Presentation on theme: "Academic Partnerships with Native American Communities Presented by Sara L. Young, Montana State University."— Presentation transcript:
Academic Partnerships with Native American Communities Presented by Sara L. Young, Montana State University
American Indian Tribes in the U.S. There are 562 federally recognized American Indian tribes in the U.S. The majority of these tribes have sovereign nation status – they have their own tribal governments which conduct government to government relations with other levels of government (federal, state and local) Each tribe has its own unique culture, language, practices and economic situations and although there are similarities between some tribes there are many differences Photo source: http://www.drumhop.com/CrowFair.html
Crow Tribe of Indians of Montana – the Apsaalooke Nation Located in south central Montana with 2 million acres within the exterior boundaries – the original treaty boundaries included 32 million square acres. Today the reservation is about 60 miles by 40 miles. Current tribal enrollment is at 11,500 The majority of tribal members residing on the reservation receive their medical care at the Indian Health Service facilities on the reservation –clinics at three sites and one hospital Little Big Horn College has an enrollment of approximately 250 tribal students working on associate arts degrees in several areas, many of whom are interested in biomedical and environmental health fields http://montanafilm.com/crowres_03.htm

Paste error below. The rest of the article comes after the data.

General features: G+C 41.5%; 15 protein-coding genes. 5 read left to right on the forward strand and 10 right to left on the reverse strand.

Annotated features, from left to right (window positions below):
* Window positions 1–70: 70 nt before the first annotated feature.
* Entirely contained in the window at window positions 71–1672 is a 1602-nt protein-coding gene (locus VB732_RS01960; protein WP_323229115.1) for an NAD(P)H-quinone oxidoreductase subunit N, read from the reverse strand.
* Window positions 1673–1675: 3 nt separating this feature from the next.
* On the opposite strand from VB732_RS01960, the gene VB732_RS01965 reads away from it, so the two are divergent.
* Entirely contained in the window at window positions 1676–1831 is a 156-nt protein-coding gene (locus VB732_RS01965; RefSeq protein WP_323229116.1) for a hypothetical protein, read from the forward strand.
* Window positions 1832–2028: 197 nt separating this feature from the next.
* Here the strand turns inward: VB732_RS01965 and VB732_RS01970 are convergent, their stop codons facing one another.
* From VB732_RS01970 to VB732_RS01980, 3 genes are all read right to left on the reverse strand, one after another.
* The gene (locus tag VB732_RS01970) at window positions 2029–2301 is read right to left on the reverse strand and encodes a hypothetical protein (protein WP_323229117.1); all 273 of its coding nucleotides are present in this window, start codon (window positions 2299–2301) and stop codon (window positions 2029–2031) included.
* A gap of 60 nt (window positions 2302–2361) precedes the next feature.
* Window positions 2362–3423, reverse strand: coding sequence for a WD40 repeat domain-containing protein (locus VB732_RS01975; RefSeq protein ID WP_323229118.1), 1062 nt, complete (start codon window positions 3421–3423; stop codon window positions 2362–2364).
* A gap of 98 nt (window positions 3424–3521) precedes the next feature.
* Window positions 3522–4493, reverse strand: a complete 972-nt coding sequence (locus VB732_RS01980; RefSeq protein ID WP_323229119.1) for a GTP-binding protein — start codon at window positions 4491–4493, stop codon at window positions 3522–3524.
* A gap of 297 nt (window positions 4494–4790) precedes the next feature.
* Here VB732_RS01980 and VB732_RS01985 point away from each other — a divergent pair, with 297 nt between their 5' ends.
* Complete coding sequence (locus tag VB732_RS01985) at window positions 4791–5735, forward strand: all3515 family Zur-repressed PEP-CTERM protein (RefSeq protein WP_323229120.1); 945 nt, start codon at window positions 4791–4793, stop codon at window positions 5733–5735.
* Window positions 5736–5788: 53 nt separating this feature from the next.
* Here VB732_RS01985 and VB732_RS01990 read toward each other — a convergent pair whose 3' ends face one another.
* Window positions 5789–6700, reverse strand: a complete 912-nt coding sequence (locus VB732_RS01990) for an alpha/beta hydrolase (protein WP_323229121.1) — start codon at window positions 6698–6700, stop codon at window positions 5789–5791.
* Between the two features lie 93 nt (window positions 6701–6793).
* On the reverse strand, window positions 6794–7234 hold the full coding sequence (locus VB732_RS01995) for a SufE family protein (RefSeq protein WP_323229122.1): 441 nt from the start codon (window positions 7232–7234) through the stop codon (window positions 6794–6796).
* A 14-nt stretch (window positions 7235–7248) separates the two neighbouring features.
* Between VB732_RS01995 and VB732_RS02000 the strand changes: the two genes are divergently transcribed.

U.S. Federal and State Indian Reservations http://www.infoplease.com/ipa/A0778676.html
Tribal Population – 2000 US Census Apache96,833 Blackfeet85,750 Cherokee729,533 Cheyenne18,204 Chickasaw38,351 Choctaw158,774Colville9,393 Comanche19,376 Chippewa149,669 Cree7,734 Creek71,310 Crow13,394 Delaware16,341 Houma8,713 Iroquois80,822 Kiowa12,242 Latin American Indian180,940 Lumbee57,868 Menominee9,840 Navajo298,197 Osage15,897 Ottawa10,677 Paiute13,532 Pima11,493 Potawatomi25,595 Pueblo74,085 Puget Sound Salish14,631 Seminole27,431 Shoshone12,026 Sioux153,360 TohonoO'odham20,087 Ute10,385 Yakama10,851 Yaqui22,412 Yuman8,976 Other specified American Indian tribes357,658 American Indian tribe, not specified195,902 AlaskaAthabascan18,838 Aleut16,978 Eskimo54,761 Tlingit-Haida22,365 Other specified Alaska Native tribes3,973 Alaska Native tribe, not specified8,702 American Indian or Alaska Native tribe, not specified1,056,457 Source: U.S. Census Bureau, Census 2000. 1. The numbers by American Indian and Alaska Native tribes do not add up to the total population figure because respondents may have put down more than one tribe. Respondents reporting several tribes are counted several times. 2. Total includes American Indian and Alaska Natives alone or in combination with other tribal groups or races. Indian and Alaskan Native population alone in 2000 was 2,475,956.